Alert, But Not Alarmed at China's Second Tier Dam Builders
It was just a little under a year ago that I joined International Rivers' China program, so it seems timely that this post reflect on one of the biggest revelations of the year past. But lets keep this professional and I'll spare you stories such as discovering that on moving to the United States from Australia I am unable to pronounce my name (Grace). Australians have a tendency to swallow their vowels.
First up, I've realized working in environmental advocacy in China is by no means an easy feat. I've often found myself experimenting with different approaches, spending what seems like days framing a message so that it is powerful but not offensive for Chinese actors. Oh and did I mention the layers of sensitivities? For these reasons and others, our China program has largely focused on the largest global dam builder the Chinese state owned Sinohydro Corporation, which has locked up around 50% of the international dam market. And until recently we had only limited knowledge about the other contractors and companies that lay beyond Sinohydro's market dominance.
For the past six months I have spent a lot of time researching what our team called China's second tier dam builders. The program was motivated to do so by the fact that we wanted to scale up our policy dialogue work, particularly frightened by the fact that these second tier companies were aggressively pursuing international dam building opportunities. Over the past six months headlines such as "Three Gorges ready to invest $15 billion (in hydropower development) in Pakistan" along with news that China Guodian and China Huaneng, some of China's biggest electricity generators, will fund a feasibility study for a 3,300 MW dam on the mainstream of the Mekong has certainly confirmed that work is timely and much needed.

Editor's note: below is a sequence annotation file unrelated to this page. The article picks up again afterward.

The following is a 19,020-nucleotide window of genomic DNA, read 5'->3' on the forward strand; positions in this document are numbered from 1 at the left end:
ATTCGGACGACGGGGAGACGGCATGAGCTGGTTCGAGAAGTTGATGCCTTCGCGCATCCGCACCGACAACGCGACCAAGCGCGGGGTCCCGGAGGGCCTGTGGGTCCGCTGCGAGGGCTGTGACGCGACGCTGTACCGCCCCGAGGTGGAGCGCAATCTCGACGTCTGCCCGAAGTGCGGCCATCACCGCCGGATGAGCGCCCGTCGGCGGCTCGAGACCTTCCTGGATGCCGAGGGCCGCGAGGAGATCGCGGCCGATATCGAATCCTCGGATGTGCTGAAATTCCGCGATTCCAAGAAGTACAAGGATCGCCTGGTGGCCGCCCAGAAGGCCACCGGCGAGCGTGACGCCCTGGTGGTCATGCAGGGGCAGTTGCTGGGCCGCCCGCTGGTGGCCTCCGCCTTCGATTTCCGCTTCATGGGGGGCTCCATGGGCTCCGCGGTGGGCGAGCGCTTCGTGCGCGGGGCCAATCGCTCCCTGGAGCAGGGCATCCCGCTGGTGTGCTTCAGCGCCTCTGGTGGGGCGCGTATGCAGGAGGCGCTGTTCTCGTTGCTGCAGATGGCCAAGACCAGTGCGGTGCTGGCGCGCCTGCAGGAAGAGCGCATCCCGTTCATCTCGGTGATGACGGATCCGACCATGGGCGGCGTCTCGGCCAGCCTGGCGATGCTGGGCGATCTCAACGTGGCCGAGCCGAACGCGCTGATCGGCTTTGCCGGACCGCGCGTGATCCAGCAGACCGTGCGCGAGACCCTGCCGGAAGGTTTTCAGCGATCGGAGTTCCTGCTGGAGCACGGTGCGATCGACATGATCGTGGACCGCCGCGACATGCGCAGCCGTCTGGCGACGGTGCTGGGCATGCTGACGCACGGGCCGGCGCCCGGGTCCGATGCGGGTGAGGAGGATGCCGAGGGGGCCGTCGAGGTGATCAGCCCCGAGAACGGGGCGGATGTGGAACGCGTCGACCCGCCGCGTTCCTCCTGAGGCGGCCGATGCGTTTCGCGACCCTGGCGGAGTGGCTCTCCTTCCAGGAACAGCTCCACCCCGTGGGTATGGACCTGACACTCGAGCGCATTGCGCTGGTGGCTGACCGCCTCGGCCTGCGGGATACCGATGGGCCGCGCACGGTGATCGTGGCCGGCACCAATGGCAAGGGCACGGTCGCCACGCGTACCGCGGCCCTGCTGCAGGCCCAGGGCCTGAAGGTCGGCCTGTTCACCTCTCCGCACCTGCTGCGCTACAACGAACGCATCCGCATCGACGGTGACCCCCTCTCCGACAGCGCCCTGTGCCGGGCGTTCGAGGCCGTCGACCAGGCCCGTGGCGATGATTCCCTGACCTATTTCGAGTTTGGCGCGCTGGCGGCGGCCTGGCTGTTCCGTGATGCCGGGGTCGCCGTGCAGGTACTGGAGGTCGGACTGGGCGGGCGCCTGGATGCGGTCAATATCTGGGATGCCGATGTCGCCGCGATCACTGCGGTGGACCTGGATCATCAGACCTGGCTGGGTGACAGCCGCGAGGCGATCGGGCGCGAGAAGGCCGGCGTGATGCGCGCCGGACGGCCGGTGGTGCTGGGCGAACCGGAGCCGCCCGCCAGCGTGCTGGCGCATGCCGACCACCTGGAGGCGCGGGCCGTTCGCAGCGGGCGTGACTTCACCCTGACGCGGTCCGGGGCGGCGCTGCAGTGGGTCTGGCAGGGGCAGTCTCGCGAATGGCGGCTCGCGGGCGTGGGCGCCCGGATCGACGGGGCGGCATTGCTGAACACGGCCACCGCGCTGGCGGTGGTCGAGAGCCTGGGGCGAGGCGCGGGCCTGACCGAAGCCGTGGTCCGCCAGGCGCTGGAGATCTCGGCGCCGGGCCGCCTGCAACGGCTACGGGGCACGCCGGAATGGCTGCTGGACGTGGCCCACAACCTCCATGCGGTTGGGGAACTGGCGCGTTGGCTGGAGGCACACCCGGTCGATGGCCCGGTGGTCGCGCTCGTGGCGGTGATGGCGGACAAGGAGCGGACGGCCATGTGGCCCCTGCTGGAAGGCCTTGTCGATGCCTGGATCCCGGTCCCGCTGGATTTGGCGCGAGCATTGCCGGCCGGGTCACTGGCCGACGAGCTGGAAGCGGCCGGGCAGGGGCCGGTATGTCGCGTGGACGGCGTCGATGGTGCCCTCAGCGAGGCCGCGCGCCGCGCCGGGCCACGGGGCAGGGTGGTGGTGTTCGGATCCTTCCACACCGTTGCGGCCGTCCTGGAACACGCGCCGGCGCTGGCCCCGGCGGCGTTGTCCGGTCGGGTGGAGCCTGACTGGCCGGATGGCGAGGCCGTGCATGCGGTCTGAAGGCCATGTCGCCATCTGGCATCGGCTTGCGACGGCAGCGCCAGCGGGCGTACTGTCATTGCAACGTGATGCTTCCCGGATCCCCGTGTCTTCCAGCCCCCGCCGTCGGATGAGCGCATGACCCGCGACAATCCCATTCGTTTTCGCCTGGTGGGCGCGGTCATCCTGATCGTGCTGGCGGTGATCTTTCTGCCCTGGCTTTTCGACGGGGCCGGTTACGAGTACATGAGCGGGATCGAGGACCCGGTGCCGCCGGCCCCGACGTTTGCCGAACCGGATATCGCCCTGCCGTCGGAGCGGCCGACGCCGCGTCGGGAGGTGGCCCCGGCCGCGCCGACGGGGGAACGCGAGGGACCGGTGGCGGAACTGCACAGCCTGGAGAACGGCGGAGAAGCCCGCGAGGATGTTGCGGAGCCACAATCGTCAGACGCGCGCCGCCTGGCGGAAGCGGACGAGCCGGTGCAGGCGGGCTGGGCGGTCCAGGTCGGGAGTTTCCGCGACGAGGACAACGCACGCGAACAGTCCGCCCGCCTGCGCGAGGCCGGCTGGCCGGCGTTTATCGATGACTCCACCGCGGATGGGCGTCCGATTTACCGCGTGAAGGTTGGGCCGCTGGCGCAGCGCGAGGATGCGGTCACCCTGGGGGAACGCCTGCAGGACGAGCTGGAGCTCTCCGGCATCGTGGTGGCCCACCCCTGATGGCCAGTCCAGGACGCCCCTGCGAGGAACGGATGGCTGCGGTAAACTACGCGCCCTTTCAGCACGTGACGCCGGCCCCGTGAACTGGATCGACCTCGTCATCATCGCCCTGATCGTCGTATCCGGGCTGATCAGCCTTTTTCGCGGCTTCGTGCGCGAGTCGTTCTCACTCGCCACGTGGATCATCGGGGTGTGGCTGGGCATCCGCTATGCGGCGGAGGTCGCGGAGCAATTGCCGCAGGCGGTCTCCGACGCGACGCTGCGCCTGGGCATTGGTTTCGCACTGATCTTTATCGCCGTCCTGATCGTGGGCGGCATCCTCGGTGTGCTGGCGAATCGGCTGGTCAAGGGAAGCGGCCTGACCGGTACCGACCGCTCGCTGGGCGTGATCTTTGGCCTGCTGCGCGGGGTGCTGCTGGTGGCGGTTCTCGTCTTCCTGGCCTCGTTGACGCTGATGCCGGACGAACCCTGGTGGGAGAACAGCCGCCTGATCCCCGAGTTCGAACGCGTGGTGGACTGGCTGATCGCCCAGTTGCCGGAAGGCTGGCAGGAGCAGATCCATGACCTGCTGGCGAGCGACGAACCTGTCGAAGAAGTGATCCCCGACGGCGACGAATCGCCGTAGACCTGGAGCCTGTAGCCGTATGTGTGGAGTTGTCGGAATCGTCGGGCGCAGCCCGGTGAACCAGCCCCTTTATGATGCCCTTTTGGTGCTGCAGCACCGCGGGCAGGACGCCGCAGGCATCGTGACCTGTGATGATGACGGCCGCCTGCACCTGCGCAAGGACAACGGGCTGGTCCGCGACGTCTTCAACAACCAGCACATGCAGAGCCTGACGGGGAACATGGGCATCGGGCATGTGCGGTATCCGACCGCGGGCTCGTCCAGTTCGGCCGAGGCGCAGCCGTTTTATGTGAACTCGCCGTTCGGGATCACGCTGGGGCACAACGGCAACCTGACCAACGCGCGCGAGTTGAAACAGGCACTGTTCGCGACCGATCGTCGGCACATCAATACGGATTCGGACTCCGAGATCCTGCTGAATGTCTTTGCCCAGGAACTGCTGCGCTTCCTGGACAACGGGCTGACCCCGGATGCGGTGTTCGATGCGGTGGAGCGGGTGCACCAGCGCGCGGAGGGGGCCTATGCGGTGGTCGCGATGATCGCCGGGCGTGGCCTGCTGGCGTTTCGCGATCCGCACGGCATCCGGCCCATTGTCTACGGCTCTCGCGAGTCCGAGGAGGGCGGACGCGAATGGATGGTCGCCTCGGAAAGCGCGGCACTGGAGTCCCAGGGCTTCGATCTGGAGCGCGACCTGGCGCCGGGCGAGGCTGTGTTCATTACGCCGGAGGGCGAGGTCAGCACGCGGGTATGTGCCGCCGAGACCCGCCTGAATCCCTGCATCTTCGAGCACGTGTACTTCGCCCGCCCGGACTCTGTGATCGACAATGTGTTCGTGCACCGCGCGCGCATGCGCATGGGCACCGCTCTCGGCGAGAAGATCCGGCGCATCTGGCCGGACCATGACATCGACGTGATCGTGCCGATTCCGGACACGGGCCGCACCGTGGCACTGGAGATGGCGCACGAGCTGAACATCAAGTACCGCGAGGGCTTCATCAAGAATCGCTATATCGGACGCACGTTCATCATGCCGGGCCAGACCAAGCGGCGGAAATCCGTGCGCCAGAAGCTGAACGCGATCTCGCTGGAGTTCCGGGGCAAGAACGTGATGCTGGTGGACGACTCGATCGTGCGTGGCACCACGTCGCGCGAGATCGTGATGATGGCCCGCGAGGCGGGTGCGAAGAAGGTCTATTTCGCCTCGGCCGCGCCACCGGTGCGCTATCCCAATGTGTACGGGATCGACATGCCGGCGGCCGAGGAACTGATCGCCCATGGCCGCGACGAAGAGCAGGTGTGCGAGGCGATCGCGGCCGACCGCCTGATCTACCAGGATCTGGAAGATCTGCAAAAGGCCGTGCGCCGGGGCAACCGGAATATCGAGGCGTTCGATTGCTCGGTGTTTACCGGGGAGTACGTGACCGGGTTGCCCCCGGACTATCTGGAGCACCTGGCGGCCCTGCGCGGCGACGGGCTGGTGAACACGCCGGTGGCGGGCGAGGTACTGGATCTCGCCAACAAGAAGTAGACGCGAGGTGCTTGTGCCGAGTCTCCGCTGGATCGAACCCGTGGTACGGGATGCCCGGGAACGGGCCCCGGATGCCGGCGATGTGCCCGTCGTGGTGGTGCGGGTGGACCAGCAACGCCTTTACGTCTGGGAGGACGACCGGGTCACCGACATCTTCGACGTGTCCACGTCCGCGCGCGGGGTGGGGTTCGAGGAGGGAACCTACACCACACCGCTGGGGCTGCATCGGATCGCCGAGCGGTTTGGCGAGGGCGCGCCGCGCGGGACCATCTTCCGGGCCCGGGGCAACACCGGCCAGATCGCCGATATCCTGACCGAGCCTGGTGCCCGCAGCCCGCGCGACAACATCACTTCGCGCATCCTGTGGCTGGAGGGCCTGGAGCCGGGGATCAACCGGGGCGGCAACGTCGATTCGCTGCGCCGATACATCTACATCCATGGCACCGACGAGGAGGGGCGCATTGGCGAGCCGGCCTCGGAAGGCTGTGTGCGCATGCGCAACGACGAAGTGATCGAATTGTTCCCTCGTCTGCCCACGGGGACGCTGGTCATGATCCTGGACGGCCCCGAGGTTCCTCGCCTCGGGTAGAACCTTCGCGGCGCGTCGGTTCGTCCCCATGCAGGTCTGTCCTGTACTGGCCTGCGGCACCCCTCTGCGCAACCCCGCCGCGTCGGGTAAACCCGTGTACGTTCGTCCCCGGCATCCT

By this stage, I was not only alert but also alarmed. While market share of these global dam builders is nowhere near that of Sinohydro's nor is there any sign that Sinohydro's dominance is waning – I am alarmed because all companies lack environmental and social policies.
Unlike western large multinational companies, their international exposure has occurred over a very short period, in as little as 5 years. As such, environmental and social safeguard policy development has not followed traditional trajectories or sometimes even any logical progression. Rather, development has been haphazard and in some cases verging, at times, on the side of clumsy.
For example, some Chinese companies adopted the UN Global Compact (China Datang and China Power Investment) and helped to develop industry guidelines such as the CSR guidelines of the Chinese International Contractors Association (Gezhouba). Others have launched themselves into philanthropy, paying for medicines and school supplies for the local communities, but have yet to commit to any standards such as observing China's international commitments or ensuring that local laws and regulations are complied with.
The preliminary research results have formed the foundations for new campaign pages on Chinese dam builders. I hope you enjoy them in an "alert but not alarmed" state.